It’s often said that data is the oil of the twenty-first century, and artificial intelligence is the driving force.
Companies in all sectors are combining the reasoning abilities of the human mind with the processing power of computers, developing algorithms that can trawl through colossal data sets to help businesses make more informed decisions. That means that tomorrow’s future business leaders need more than a passing familiarity with AI.
For this reason, several of the world’s best business schools have launched specialist master’s programs in AI. Canada’s Smith School of Business, the University of Bologna in Italy, and Imperial College London are among the top-tier institutions running AI MSc courses that give students the technical, managerial and interpersonal skills they need to master machines.
In September 2019, the first crop of students will start the new MSc in Data Science and AI at SKEMA Business School in Lille, France. They will learn how to apply algorithms and cybersecurity to change and project management, while keeping in mind legal issues and ethical challenges (for example the fact that economists expect AI to displace vast swathes of the global workforce). The students will also hone their interpersonal skills (such as communication and leadership), which are thought to be unlikely to be automated.
François-Régis Chaumartin, the program’s scientific director, says prospective students from around the world have shown a keen interest in the course thanks to the hype around AI: it is increasingly important to business, to the global economy and society. “If data is the oil of the twenty-first century, AI is the driving force,” he says.
“These future professionals want to become fully involved in the upcoming transformations.”
Applicants “must be technophiles” with “good knowledge of mathematics and statistics”, says Chaumartin. They also need a bachelor’s degree or an equivalent qualification, as well as a strong score in the TOEFL or TOEIC English language tests.
The program launched in response to “pressing” employer demand for managers who can analyze data to shed new light on problems and guide decision making, says Patrice Houdayer, vice dean of SKEMA Business School. He expects employers — both small and large firms — from all industries to hire students.
The Schulich School of Business at York University in Toronto, Canada, in April launched a Master of Management in Artificial Intelligence.
Murat Kristal, the program’s director, says: “Artificial Intelligence will transform the private and public sectors in the coming decade. With businesses expected to be the main driver of AI adoption, the need for individuals [who] combine management skills and knowledge of advanced AI applications will continue to grow exponentially.”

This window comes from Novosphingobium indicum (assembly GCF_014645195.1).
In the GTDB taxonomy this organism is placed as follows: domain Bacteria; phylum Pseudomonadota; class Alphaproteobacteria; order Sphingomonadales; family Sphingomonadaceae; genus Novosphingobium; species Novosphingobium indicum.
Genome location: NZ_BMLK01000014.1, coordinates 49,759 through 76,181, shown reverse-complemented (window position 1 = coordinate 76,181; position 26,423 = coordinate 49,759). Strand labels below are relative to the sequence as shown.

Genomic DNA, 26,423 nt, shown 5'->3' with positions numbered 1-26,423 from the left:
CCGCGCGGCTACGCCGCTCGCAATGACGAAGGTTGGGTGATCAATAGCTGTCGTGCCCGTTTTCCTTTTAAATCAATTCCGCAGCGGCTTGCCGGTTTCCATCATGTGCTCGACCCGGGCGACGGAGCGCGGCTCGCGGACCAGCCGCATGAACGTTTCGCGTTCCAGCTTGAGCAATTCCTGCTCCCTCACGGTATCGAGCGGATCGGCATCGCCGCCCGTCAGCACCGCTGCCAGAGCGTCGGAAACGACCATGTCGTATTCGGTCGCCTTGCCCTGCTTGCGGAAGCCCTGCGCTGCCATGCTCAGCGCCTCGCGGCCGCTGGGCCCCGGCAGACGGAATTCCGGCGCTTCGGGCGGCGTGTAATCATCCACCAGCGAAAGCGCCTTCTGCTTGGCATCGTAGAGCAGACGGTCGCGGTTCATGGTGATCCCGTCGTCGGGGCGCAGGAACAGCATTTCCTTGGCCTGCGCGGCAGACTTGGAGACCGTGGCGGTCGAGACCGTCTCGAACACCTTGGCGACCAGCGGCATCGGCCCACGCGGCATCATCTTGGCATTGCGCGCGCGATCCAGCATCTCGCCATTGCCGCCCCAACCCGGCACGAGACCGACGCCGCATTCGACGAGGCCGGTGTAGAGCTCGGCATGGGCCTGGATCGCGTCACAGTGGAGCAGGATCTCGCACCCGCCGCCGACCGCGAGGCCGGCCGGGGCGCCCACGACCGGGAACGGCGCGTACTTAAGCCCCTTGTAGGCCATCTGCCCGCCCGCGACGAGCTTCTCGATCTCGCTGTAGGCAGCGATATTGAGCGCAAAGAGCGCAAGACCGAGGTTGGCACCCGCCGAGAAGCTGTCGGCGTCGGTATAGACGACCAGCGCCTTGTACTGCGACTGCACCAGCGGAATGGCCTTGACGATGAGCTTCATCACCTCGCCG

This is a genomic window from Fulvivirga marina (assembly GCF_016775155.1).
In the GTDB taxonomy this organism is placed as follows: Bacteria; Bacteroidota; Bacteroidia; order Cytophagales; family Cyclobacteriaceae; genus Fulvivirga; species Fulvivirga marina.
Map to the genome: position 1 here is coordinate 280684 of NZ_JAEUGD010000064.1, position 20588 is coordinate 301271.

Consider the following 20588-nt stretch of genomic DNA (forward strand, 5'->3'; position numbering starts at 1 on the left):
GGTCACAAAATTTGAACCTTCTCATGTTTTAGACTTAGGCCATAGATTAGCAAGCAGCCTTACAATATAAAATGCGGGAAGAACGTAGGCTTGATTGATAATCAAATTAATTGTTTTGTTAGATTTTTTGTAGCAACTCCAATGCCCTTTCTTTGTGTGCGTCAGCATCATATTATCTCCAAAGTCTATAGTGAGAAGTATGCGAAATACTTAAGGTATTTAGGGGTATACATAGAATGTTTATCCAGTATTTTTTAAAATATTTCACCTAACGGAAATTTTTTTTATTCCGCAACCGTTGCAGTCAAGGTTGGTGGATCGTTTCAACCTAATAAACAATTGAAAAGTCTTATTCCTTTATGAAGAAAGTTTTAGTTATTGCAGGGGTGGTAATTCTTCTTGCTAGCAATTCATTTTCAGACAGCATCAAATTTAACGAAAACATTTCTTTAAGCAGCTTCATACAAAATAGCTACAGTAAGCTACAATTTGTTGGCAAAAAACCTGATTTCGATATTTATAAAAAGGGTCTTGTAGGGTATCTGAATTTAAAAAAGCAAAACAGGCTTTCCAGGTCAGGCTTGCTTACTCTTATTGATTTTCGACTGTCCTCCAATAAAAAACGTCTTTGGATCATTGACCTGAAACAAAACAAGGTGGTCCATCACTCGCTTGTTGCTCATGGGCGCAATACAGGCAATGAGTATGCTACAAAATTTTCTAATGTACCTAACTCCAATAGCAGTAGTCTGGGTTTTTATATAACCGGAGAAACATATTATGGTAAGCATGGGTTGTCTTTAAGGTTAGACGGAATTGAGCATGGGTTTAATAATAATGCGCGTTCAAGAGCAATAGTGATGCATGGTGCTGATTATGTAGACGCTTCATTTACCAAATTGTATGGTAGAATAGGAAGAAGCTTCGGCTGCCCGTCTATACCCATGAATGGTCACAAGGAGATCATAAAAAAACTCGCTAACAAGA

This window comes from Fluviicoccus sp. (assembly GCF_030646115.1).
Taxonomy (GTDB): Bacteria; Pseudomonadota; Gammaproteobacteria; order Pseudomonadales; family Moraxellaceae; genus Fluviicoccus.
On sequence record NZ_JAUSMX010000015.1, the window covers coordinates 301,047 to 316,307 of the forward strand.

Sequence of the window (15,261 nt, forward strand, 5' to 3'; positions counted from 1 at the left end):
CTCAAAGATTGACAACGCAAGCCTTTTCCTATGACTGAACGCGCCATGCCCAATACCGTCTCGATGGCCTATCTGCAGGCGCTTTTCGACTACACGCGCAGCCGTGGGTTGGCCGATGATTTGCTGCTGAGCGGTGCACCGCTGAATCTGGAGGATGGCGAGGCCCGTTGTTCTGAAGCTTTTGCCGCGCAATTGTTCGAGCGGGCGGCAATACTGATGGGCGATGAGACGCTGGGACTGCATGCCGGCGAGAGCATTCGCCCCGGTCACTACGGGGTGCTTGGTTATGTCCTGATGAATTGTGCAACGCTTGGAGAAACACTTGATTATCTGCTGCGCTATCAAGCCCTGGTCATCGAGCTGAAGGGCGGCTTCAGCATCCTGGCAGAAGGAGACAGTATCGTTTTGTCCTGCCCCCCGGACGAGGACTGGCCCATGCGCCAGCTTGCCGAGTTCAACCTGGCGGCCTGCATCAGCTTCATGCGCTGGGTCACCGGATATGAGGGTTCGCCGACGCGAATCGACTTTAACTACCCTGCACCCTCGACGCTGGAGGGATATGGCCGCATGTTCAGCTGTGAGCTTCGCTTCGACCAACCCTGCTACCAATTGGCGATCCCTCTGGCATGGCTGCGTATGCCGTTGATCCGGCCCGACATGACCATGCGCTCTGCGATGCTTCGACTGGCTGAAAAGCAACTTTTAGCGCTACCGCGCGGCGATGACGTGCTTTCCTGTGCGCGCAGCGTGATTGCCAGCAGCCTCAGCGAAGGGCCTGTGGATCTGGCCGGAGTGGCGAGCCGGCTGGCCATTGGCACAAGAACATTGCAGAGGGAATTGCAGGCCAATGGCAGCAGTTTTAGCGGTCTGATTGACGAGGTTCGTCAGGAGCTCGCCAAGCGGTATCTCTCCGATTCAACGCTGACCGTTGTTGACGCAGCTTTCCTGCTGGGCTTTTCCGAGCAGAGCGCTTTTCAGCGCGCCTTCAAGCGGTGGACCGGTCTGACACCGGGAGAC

In particular, knowing how to code makes business graduates stand out on the job market, says Florian Pelgrin, director of the MSc in Data Analytics and Artificial Intelligence at EDHEC Business School in France. “We therefore face an increasing demand for our program.”
The course, launched in 2017, provides students with in-depth knowledge of computer programming languages such as R and Python, as well as data mining and analytics skills. The idea is that graduates will help businesses pull off digital transformation — using technology to transform a company.
“Students acquire a ‘common language’ [that is] understood by data scientists, developers and managers [and use it] to create insightful analysis and innovative strategies,” says Pelgrin.
His graduates have been hired by the tech companies Amazon, Google, Microsoft and IBM, as well as consulting firms like Deloitte Digital and Accenture Interactive. Some have even created their own companies and launched software applications.
At IE Business School in Madrid, Spain, students on the Master’s in Management program have been able to specialize in digital business since 2011. In addition, from 2015 candidates could combine the MiM with IE’s Master in Business Analytics and Big Data, spending an extra year learning statistics, programming, analytics and data visualization techniques. They graduate with both degrees and become business-savvy data scientists.
Kiron Ravindran, associate dean of MiM programs at IE Business School, says that graduates work for the usual consulting firms (McKinsey, EY) and tech companies (LinkedIn), but there’s also demand from the financial sector, for example at Santander Global Tech, the digital division of the global bank with Spanish roots.
He says that across sectors, there is a demand for multi-faceted skills. “A data scientist needs to be able to write software or use tools to manipulate large datasets and apply statistical methods,” says Ravindran. “In addition, they should possess the ability to assess the business fit of these tools and results.”
This runs counter to the narrative that AI will replace many human tasks and even entire jobs. “The more the algorithm is capable of spotting patterns in the data, the more the need for the human to validate such predictions,” says Ravindran.
The future for graduates of AI master’s programs, then, looks bright.